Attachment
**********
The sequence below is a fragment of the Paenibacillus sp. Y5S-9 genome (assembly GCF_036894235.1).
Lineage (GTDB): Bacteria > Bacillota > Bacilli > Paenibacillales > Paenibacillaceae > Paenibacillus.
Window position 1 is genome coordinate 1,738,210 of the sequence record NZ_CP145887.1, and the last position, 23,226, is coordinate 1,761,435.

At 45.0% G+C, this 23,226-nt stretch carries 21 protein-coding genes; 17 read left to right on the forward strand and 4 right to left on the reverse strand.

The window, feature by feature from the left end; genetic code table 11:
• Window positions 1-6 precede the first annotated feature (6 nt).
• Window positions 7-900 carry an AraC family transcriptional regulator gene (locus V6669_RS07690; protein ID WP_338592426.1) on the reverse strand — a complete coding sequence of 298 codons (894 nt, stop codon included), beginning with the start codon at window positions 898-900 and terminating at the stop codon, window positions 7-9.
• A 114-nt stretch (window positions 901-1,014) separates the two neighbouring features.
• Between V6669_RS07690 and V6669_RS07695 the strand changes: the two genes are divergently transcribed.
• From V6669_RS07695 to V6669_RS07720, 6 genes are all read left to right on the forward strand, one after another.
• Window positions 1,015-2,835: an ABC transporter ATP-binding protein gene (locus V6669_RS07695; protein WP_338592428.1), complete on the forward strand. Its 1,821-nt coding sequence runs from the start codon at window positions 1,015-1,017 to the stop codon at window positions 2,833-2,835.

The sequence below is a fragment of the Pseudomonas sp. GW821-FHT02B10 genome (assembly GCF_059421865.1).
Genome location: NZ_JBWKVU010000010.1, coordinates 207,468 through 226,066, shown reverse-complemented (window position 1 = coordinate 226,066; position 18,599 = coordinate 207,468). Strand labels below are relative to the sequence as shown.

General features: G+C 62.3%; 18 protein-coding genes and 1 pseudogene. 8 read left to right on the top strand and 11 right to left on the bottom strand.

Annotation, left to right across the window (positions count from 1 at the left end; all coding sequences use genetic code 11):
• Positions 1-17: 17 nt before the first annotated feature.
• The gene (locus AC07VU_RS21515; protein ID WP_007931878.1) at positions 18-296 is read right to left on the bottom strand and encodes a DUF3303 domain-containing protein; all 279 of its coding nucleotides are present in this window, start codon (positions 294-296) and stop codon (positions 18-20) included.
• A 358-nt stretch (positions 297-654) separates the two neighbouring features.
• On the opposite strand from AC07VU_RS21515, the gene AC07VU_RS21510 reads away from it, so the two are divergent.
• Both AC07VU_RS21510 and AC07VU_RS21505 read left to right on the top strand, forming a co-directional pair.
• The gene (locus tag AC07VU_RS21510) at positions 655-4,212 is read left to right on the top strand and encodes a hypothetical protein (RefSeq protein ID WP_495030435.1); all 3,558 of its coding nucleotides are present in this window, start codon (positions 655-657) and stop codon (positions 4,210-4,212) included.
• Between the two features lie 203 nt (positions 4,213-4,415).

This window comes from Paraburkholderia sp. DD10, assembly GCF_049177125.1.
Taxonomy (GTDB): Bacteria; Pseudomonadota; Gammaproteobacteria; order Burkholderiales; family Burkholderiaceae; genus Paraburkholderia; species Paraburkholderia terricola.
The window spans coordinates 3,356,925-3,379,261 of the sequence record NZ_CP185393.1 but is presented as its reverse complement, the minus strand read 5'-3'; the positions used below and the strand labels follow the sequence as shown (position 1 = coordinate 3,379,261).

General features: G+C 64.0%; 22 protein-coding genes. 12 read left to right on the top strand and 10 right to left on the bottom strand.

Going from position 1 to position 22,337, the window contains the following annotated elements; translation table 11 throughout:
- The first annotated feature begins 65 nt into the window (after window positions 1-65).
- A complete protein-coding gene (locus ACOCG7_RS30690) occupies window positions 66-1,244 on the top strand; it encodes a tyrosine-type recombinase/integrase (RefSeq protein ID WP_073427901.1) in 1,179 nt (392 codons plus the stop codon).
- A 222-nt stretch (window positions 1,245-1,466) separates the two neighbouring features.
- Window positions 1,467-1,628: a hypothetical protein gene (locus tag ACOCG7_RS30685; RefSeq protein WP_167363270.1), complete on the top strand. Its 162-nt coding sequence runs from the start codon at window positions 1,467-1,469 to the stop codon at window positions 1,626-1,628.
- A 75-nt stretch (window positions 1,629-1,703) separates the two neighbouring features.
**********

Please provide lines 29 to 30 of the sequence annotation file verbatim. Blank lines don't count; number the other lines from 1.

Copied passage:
- A complete protein-coding gene (locus ACOCG7_RS30690) occupies window positions 66-1,244 on the top strand; it encodes a tyrosine-type recombinase/integrase (RefSeq protein ID WP_073427901.1) in 1,179 nt (392 codons plus the stop codon).
- A 222-nt stretch (window positions 1,245-1,466) separates the two neighbouring features.